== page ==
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[457] commanded by Lieut.-Colonel R. B. Potter; the Fifty-first regiment Pennsylvania volunteers, commanded by Colonel J. F. Hartrauft; and the Twenty-first regiment Massachusetts volunteers, commanded by Colonel W. S. Clark.

Col. E. A. Wild, of the Thirty-fifth Massachusetts volunteers, was wounded severely in the arm while forming his regiment under the enemy's fire. I annex a list of killed and wounded in this engagement, amounting to killed, ten; wounded, eighty-three; missing, twenty-three; total, one hundred and sixteen.

On the fifteenth instant, at one o'clock, we resumed our march in pursuit of the enemy, coming up with them near Antietam Creek, and bivouacking in front of their lines. During the morning of the sixteenth we remained in line of battle, the shells from the rebels dropping thickly in our midst. At two o'clock we changed our position, moving nearer to the creek, in readiness to attack the enemy in the morning.

On the morning of the seventeenth, at about nine o'clock, by your orders I advanced my forces toward the stone bridge crossing Antietam Creek — a bridge naturally almost impregnable, and very strongly fortified by the enemy.

We formed line of battle in a corn-field near the bridge, and awaited the result of the attack of some of our other forces that had preceded my brigade in the attempt to cross the creek.

The passage of the bridge was, however, very obstinately disputed, and at length I received orders from you to move forward my brigade, and carry the bridge at all hazards. I accordingly moved forward my command, and carried the bridge at the point of the bayonet at one o'clock, losing, in doing so, a very large number of officers and men. The Fifty-first regiment Pennsylvania volunteers, commanded by Col. J. F. Hartrauft, led the charge, followed by the Fifty-first New-York volunteers, Lieut.-Col. R. B. Potter, the Thirty-fifth Massachusetts volunteers, Lieut.-Col. Carruth, and the Twenty-first Massachusetts volunteers, Col. W. S. Clark.

After carrying the bridge, I moved forward one regiment to the summit of the hill, to retain the position gained until reinforcements should arrive, holding the rest of my command on the banks of the creek.

During the afternoon, the enemy, being reenforced, and with heavy supports of artillery, advanced to drive our forces from their position. According to your orders, I moved forward my brigade to resist this movement, and forming line advanced under a storm of shot and shell. My troops when entering this second battle were nearly out of ammunition, but firing every round they had in their boxes, they quietly placed themselves on the ground in their positions, and remained until other regiments had formed in front to relieve them, when, by my orders, they retired in good order from the field, and again marched to the banks of the creek.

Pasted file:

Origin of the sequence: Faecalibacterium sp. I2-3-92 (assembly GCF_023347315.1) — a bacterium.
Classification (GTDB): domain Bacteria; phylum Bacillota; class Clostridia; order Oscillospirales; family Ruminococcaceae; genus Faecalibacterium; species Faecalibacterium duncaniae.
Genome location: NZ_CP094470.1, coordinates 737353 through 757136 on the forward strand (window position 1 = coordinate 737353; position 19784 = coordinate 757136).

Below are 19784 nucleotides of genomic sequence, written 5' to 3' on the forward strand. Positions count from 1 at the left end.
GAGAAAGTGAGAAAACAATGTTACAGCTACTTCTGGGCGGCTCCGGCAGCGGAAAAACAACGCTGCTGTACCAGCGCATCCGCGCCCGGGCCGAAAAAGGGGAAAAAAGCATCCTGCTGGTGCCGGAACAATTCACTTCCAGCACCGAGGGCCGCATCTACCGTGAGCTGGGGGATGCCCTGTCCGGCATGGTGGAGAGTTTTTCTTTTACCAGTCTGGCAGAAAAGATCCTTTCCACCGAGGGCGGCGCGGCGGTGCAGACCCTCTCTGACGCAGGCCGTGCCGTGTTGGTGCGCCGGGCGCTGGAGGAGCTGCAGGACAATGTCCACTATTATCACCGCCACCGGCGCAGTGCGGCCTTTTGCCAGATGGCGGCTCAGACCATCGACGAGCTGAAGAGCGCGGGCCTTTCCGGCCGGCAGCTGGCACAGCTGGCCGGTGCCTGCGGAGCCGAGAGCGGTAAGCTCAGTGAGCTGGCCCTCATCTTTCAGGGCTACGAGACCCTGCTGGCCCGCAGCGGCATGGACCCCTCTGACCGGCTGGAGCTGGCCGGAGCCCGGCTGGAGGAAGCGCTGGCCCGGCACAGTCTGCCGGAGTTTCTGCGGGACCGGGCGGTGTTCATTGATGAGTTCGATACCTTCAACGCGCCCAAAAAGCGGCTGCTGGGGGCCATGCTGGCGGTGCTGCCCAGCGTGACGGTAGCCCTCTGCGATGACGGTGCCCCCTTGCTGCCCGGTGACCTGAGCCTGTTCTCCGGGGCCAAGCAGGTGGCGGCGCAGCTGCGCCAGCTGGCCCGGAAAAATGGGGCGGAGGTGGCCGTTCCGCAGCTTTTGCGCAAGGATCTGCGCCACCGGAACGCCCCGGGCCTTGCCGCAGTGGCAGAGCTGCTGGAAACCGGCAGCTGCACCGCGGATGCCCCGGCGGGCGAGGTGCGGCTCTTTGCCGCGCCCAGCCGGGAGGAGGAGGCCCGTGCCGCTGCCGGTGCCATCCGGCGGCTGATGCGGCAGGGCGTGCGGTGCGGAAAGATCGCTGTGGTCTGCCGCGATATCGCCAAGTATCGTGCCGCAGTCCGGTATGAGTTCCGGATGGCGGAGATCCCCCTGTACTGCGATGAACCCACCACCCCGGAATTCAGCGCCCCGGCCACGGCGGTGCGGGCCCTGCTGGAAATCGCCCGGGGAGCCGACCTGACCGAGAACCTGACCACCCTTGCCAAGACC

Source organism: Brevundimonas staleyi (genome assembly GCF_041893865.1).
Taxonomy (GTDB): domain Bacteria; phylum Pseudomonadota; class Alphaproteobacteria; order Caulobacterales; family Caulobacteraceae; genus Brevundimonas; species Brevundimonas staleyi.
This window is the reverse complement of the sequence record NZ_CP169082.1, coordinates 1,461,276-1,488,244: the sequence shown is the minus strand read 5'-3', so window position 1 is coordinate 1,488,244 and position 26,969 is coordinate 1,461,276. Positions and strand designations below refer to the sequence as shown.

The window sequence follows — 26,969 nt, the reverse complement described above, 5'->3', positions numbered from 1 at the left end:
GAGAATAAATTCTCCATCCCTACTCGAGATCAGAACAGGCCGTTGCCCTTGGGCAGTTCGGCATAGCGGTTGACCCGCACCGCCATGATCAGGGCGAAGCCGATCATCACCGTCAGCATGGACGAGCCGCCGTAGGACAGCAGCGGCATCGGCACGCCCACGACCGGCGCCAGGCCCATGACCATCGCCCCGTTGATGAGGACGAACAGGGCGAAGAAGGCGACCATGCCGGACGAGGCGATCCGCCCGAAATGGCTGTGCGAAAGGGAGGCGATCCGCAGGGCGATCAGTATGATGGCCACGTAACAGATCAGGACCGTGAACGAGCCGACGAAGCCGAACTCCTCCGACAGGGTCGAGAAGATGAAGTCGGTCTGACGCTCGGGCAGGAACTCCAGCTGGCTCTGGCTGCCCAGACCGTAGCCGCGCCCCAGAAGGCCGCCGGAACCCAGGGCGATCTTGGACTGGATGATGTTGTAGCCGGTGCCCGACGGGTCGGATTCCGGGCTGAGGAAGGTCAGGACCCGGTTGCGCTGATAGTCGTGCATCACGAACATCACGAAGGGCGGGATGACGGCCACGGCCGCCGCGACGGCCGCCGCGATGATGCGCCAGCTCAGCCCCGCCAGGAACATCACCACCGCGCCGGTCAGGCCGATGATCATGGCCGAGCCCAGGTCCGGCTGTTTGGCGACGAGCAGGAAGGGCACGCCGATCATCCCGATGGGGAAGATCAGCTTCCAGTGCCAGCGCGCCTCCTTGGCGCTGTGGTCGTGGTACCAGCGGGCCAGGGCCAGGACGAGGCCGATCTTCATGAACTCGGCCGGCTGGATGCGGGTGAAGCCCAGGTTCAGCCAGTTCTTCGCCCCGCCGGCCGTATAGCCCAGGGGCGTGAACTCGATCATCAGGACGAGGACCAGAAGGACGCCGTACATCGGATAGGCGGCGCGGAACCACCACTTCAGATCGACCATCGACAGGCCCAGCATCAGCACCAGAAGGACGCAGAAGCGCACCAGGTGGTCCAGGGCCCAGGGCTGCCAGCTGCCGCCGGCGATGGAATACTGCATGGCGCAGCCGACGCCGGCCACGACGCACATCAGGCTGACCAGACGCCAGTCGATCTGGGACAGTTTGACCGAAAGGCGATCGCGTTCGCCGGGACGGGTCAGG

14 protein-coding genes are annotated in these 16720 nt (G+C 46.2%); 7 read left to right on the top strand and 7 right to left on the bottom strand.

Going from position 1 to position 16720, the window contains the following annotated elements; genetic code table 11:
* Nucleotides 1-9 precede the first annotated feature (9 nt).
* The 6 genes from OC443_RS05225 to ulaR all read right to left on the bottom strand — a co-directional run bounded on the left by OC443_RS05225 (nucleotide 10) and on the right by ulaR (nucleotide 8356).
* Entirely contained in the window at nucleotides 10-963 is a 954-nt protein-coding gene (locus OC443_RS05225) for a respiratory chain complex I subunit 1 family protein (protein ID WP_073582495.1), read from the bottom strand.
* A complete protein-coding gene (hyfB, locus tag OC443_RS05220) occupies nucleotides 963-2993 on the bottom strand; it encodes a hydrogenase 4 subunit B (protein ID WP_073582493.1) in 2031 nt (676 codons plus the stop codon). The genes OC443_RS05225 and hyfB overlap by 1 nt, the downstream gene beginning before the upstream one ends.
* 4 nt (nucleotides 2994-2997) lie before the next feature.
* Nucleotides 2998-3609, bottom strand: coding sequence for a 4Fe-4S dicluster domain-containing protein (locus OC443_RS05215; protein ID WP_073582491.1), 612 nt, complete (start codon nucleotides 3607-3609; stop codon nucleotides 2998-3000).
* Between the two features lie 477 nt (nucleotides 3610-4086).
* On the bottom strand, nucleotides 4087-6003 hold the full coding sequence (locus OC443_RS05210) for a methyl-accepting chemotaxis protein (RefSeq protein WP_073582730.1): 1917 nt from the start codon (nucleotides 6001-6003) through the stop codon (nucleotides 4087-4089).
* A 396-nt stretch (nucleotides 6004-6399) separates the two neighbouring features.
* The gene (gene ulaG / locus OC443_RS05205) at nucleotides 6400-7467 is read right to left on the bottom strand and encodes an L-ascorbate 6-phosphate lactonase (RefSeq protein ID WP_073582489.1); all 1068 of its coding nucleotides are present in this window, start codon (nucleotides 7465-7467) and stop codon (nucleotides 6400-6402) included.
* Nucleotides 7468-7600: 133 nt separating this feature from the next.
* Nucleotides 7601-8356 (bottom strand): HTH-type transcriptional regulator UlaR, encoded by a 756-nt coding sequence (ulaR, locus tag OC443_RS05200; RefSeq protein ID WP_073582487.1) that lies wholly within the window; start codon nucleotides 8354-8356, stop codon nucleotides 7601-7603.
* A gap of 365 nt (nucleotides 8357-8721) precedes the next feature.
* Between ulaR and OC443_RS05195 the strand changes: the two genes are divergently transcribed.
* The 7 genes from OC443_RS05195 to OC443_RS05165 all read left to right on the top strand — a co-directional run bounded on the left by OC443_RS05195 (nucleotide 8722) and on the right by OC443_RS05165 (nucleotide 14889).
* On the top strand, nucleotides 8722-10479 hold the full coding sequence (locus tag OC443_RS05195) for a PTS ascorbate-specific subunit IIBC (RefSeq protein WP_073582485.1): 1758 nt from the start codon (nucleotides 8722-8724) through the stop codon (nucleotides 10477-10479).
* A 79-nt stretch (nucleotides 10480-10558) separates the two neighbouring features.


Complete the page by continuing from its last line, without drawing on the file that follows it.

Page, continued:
I cannot sufficiently commend the bravery of the troops of my command during these engagements. Both officers and men behaved with the greatest gallantry, and I cannot help expressing the pride I feel in commanding such valiant soldiers as they have proved themselves. I have to mourn the loss, in this last battle, of Lieut.-Col. Bell, of the Fifty-first Pennsylvania volunteers, a gallant and efficient officer and amiable gentleman — killed at the stone bridge by a shell.

Lieut.-Col. Carruth, of the Thirty-fifth Massachusetts, was slightly wounded. I annex a list of killed, wounded, and missing, amounting to killed, ninety-five; wounded, three hundred and seventy-one; missing, six; total, four hundred and seventy-two. Loss in both engagements, five hundred and eighty-eight.

I have the honor to be, General,

Your most obedient servant,

Edward Ferrero, Brigadier-General Brigadier-General S. D. Sturgis, Commanding Second Division, Ninth Army Corps.

Report of General French.

headquarters French's division, Sumner's corps, camp on battle-field, near Sharpsburgh, Md., September 21, 1862.
Lieut.-Colonel Taylor, Chief of Staff, Sumner's Corps:
Colonel: My division, composed of Brig.-Gens. Max Weber's and Kimball's brigades, and three regiments of new levies, under the command of Col. Dwight, (Fourteenth Connecticut,) having been in readiness since daybreak on the seventeenth instant, was put in motion by order of the General commanding the corps at about half-past 7 o'clock A. M.

The Antietam Creek was forded by the division marching in three columns of brigades, Max Weber on the left, the new regiments in the centre, and Kimball's brigade on the right. When my left flank had cleared the ford a mile, the division faced to the left, forming three lines of battle, adjacent to and contiguous with Sedgwick's, and immediately moved to the front.

The enemy, who was in position in advance, opened his batteries, under which fire my lines steadily moved, until the first line, encountering the enemy's skirmishers, charged them briskly, and entering a group of houses on “Ronlette's” farm, drove back the force which had taken a strong position for defence. While Max Weber was clearing his front and driving before him the enemy's first line, a sudden and terrible fire was opened upon his right by the troops which had succeeded in breaking the centre divisions of the line of battle. At the same time a heavy column endeavored to turn my left and rear.

At this moment Capt. Sumner communicated to me, from the General commanding the corps, that his right divisions were being severely handled, and directed me to press the enemy with all my force.

Appreciating the necessity of the order, without waiting for the new regiments to recover from the disorder incident to their long march in line through woods, corn-fields, and over fences, I left them in reserve, and ordered Kimball to charge to the front.

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